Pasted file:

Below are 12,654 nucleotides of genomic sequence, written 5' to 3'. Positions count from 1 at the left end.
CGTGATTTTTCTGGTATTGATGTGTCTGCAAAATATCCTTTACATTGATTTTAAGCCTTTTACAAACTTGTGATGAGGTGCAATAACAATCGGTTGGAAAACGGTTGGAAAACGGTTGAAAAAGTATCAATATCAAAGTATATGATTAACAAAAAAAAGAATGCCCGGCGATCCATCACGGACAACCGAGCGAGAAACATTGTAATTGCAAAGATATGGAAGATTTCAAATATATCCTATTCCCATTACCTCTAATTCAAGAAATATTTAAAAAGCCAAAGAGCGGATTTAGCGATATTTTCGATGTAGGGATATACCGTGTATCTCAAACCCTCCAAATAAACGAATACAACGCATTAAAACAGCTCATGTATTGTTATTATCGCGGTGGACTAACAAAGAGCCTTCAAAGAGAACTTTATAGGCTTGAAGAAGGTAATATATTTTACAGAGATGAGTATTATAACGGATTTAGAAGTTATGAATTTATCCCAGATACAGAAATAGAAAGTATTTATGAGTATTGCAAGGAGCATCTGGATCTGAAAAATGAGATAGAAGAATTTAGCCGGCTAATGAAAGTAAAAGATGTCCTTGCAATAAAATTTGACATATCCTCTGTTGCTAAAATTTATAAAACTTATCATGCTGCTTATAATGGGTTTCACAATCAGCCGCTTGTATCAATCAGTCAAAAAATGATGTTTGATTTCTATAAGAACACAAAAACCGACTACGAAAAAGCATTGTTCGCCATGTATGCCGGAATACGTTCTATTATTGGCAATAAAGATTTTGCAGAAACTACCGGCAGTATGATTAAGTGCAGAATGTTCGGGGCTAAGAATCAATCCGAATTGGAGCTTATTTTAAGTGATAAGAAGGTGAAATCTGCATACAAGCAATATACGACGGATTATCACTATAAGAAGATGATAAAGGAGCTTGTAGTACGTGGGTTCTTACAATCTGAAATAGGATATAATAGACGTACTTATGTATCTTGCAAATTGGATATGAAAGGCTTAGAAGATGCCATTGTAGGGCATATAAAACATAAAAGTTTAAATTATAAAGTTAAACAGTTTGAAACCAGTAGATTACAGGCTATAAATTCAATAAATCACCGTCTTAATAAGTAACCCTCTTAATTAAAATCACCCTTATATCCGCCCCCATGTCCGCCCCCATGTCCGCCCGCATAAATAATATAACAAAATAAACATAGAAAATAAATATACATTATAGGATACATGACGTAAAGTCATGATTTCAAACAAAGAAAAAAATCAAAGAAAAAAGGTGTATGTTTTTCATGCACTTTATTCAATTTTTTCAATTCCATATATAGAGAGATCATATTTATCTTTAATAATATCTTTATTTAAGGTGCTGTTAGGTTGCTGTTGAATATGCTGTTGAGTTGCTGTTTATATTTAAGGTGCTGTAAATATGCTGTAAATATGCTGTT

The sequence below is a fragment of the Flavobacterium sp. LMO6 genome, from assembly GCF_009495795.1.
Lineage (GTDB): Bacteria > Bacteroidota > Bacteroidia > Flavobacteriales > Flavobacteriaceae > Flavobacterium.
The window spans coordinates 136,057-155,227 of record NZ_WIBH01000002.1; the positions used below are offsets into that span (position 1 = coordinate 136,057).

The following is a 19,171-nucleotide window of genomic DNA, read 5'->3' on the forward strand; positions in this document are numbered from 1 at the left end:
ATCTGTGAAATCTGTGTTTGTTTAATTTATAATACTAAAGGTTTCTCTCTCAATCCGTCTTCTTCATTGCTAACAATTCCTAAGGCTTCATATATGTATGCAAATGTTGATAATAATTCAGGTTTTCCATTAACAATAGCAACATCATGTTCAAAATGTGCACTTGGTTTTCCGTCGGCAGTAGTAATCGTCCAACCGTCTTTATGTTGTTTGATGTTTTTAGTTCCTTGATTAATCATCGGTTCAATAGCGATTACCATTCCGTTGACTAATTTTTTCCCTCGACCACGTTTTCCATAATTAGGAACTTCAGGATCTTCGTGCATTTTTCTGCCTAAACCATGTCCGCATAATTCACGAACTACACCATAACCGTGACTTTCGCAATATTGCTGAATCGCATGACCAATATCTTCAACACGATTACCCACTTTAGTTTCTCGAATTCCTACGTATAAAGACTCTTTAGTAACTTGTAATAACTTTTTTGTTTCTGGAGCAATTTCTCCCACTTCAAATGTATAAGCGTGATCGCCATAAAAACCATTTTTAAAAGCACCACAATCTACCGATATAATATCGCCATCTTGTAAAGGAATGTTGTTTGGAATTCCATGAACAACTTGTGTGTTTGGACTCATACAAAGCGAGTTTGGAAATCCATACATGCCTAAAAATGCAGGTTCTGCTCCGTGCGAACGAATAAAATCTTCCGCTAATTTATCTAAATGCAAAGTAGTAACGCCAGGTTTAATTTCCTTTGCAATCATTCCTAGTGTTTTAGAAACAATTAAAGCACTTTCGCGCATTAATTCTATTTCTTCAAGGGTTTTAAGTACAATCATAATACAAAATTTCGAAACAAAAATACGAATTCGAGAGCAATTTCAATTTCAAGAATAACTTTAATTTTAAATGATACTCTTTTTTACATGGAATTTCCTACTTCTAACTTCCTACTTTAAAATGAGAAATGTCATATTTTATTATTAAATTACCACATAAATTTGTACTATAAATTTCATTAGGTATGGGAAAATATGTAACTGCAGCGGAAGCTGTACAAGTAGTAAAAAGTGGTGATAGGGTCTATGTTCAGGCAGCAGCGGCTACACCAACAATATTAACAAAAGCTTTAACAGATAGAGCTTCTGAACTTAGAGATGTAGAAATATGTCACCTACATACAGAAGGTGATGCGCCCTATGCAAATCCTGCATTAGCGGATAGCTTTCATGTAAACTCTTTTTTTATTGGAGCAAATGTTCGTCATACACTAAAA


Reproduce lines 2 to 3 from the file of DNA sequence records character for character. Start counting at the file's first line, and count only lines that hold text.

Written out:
CGTGATTTTTCTGGTATTGATGTGTCTGCAAAATATCCTTTACATTGATTTTAAGCCTTTTACAAACTTGTGATGAGGTGCAATAACAATCGGTTGGAAAACGGTTGGAAAACGGTTGAAAAAGTATCAATATCAAAGTATATGATTAACAAAAAAAAGAATGCCCGGCGATCCATCACGGACAACCGAGCGAGAAACATTGTAATTGCAAAGATATGGAAGATTTCAAATATATCCTATTCCCATTACCTCTAATTCAAGAAATATTTAAAAAGCCAAAGAGCGGATTTAGCGATATTTTCGATGTAGGGATATACCGTGTATCTCAAACCCTCCAAATAAACGAATACAACGCATTAAAACAGCTCATGTATTGTTATTATCGCGGTGGACTAACAAAGAGCCTTCAAAGAGAACTTTATAGGCTTGAAGAAGGTAATATATTTTACAGAGATGAGTATTATAACGGATTTAGAAGTTATGAATTTATCCCAGATACAGAAATAGAAAGTATTTATGAGTATTGCAAGGAGCATCTGGATCTGAAAAATGAGATAGAAGAATTTAGCCGGCTAATGAAAGTAAAAGATGTCCTTGCAATAAAATTTGACATATCCTCTGTTGCTAAAATTTATAAAACTTATCATGCTGCTTATAATGGGTTTCACAATCAGCCGCTTGTATCAATCAGTCAAAAAATGATGTTTGATTTCTATAAGAACACAAAAACCGACTACGAAAAAGCATTGTTCGCCATGTATGCCGGAATACGTTCTATTATTGGCAATAAAGATTTTGCAGAAACTACCGGCAGTATGATTAAGTGCAGAATGTTCGGGGCTAAGAATCAATCCGAATTGGAGCTTATTTTAAGTGATAAGAAGGTGAAATCTGCATACAAGCAATATACGACGGATTATCACTATAAGAAGATGATAAAGGAGCTTGTAGTACGTGGGTTCTTACAATCTGAAATAGGATATAATAGACGTACTTATGTATCTTGCAAATTGGATATGAAAGGCTTAGAAGATGCCATTGTAGGGCATATAAAACATAAAAGTTTAAATTATAAAGTTAAACAGTTTGAAACCAGTAGATTACAGGCTATAAATTCAATAAATCACCGTCTTAATAAGTAACCCTCTTAATTAAAATCACCCTTATATCCGCCCCCATGTCCGCCCCCATGTCCGCCCGCATAAATAATATAACAAAATAAACATAGAAAATAAATATACATTATAGGATACATGACGTAAAGTCATGATTTCAAACAAAGAAAAAAATCAAAGAAAAAAGGTGTATGTTTTTCATGCACTTTATTCAATTTTTTCAATTCCATATATAGAGAGATCATATTTATCTTTAATAATATCTTTATTTAAGGTGCTGTTAGGTTGCTGTTGAATATGCTGTTGAGTTGCTGTTTATATTTAAGGTGCTGTAAATATGCTGTAAATATGCTGTT

The sequence below is a fragment of the Flavobacterium sp. LMO6 genome, from assembly GCF_009495795.1.